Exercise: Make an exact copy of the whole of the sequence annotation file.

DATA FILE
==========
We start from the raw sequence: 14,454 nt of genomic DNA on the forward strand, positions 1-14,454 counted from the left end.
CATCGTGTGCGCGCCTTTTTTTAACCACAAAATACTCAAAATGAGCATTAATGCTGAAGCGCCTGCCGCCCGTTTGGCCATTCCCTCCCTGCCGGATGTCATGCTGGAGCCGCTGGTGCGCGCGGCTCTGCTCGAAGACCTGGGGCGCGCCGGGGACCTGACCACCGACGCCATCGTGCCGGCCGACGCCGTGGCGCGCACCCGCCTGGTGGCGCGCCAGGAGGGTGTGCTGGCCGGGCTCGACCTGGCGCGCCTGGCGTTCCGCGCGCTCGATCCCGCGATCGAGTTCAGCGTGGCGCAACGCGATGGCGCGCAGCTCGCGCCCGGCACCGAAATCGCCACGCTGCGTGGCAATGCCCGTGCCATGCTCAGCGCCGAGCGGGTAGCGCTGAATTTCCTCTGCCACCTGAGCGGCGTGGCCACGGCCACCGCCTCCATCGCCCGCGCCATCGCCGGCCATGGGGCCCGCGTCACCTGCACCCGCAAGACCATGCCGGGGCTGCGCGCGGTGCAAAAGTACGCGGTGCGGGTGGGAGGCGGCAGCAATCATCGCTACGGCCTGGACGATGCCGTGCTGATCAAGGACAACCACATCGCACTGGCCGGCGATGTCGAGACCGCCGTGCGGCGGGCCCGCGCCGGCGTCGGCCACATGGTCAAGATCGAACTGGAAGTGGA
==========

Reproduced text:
We start from the raw sequence: 14,454 nt of genomic DNA on the forward strand, positions 1-14,454 counted from the left end.
CATCGTGTGCGCGCCTTTTTTTAACCACAAAATACTCAAAATGAGCATTAATGCTGAAGCGCCTGCCGCCCGTTTGGCCATTCCCTCCCTGCCGGATGTCATGCTGGAGCCGCTGGTGCGCGCGGCTCTGCTCGAAGACCTGGGGCGCGCCGGGGACCTGACCACCGACGCCATCGTGCCGGCCGACGCCGTGGCGCGCACCCGCCTGGTGGCGCGCCAGGAGGGTGTGCTGGCCGGGCTCGACCTGGCGCGCCTGGCGTTCCGCGCGCTCGATCCCGCGATCGAGTTCAGCGTGGCGCAACGCGATGGCGCGCAGCTCGCGCCCGGCACCGAAATCGCCACGCTGCGTGGCAATGCCCGTGCCATGCTCAGCGCCGAGCGGGTAGCGCTGAATTTCCTCTGCCACCTGAGCGGCGTGGCCACGGCCACCGCCTCCATCGCCCGCGCCATCGCCGGCCATGGGGCCCGCGTCACCTGCACCCGCAAGACCATGCCGGGGCTGCGCGCGGTGCAAAAGTACGCGGTGCGGGTGGGAGGCGGCAGCAATCATCGCTACGGCCTGGACGATGCCGTGCTGATCAAGGACAACCACATCGCACTGGCCGGCGATGTCGAGACCGCCGTGCGGCGGGCCCGCGCCGGCGTCGGCCACATGGTCAAGATCGAACTGGAAGTGGA